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Principal Investigator: Tucci, Frank
Institute Receiving Award Northwestern University
Location Evanston, IL
Grant Number F31ES034283
Funding Organization National Institute of Environmental Health Sciences
Award Funding Period 01 Sep 2022 to 31 Aug 2025
DESCRIPTION (provided by applicant): ABSTRACT The atmospheric content of greenhouse gases, such as methane, has long been ruled by microbes, such as methanotrophs. Recent human activity has upset this homeostasis, presenting an appreciable risk to human health in the present and future. Particulate methane monooxygenase (pMMO), a copper-dependent transmembrane enzyme from methanotrophic bacteria, oxidizes methane to methanol. Its ability to perform this difficult chemical reaction at ambient temperature and pressure offers a window into developing processes for conversion of biological natural gas to liquid (Bio-GTL) for climate change mitigation. Isolation of pMMO from the membranes and detergent solubilization have hindered past studies, resulting in a loss of enzymatic activity and distortion of protein structure. The failure of detergent micelles to recapitulate the physicochemical properties of the membrane may perturb functionally important metal centers, protein-lipid interactions, and protein-protein interactions. These challenges can be overcome by reconstituting pMMO in membrane mimetics like membrane scaffold protein (MSP) nanodiscs (NDs) and bicelles using homogeneous synthetic lipid bilayers, which enable partial recovery of pMMO activity and structure. The goal of this project is to explore the role of the native membrane in pMMO structure and function. Aim 1 is to optimize pMMO activity in detergent-free native ND systems. Preliminary data show that it is possible to reconstitute pMMO activity in NDs using native lipids extracted from methanotrophs. These native lipid NDs exhibit activity comparable to or better than pMMO in synthetic lipid NDs. Aim 2 is to characterize the membrane environment and its interaction with pMMO. This information will be used to optimize membrane mimetics for delineating the effects of lipid environment on pMMO structure and function. Untargeted and targeted lipidomics via mass spectrometry will be used to catalog the major lipid classes and identify specific lipid species, while also determining their relative abundances in native lipid extracts and membrane mimetics. Native mass spectrometry will provide insight into specific protein- lipid interactions that occur within membrane mimetics, informing the modeling of these interactions in cryoEM and crystal structures. Aim 3 is to characterize the structural effects of membrane mimetic environments on pMMO. More native-like membrane mimetics may allow for determination of a more biologically relevant pMMO structure by cryogenic electron microscopy (cryoEM). These studies will provide insight into the importance of the membrane for pMMO function, including crucial details about the pMMO structure, copper centers, transmembrane loops, protein-lipid interactions, protein-protein interactions, physiological reductant, active site, and mechanism. This project may also provide generalizable information about the importance of the native membrane environment for studying membrane proteins.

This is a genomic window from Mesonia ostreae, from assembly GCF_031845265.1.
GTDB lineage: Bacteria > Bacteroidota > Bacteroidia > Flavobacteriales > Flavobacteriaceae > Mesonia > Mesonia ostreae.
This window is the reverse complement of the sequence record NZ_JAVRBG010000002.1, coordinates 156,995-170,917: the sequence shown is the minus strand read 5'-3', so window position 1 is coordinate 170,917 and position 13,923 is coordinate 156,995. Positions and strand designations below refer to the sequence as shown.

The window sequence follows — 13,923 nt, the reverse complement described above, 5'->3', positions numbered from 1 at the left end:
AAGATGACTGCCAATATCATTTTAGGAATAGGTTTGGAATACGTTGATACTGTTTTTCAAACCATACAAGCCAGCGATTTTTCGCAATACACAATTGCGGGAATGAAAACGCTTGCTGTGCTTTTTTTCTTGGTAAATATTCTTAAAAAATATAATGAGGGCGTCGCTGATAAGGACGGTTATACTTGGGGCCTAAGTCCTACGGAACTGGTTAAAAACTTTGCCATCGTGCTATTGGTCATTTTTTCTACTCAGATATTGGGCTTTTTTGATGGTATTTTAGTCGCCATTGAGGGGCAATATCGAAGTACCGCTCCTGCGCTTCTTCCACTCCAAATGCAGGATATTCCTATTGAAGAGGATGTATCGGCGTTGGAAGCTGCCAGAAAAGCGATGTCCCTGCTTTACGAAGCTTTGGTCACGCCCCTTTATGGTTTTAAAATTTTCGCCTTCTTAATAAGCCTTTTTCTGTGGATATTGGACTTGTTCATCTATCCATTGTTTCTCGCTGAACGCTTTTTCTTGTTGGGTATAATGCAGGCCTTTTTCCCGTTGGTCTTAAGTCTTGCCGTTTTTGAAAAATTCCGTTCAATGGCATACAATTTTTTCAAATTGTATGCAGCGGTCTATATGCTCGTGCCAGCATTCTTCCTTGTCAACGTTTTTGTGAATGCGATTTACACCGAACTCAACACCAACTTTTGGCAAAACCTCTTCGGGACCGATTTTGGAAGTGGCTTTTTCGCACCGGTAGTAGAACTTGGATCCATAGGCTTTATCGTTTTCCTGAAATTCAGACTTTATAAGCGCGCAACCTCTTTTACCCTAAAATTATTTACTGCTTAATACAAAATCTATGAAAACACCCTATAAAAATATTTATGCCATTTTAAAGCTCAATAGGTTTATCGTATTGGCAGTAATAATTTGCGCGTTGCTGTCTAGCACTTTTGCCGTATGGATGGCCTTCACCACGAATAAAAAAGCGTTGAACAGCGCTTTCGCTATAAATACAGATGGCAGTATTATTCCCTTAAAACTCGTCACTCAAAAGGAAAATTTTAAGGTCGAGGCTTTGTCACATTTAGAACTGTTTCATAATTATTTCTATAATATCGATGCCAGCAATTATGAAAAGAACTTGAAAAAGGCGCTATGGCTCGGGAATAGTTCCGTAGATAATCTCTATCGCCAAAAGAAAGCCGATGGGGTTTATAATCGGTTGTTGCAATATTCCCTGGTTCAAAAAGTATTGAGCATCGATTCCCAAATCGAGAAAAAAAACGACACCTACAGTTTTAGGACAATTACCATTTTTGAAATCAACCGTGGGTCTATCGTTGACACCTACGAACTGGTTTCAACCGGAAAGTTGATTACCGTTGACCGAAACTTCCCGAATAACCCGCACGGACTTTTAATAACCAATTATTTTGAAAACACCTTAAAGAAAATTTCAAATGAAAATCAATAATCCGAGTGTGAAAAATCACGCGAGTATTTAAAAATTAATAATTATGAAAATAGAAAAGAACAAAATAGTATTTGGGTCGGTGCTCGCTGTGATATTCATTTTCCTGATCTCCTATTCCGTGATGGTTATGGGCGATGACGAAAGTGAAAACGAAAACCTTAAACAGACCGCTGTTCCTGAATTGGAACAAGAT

Science Code(s)/Area of Science(s) Primary: 18 - Structure-Function
Secondary: 03 - Carcinogenesis/Cell Transformation
Publications No publications associated with this grant
Program Officer Lingamanaidu Ravichandran
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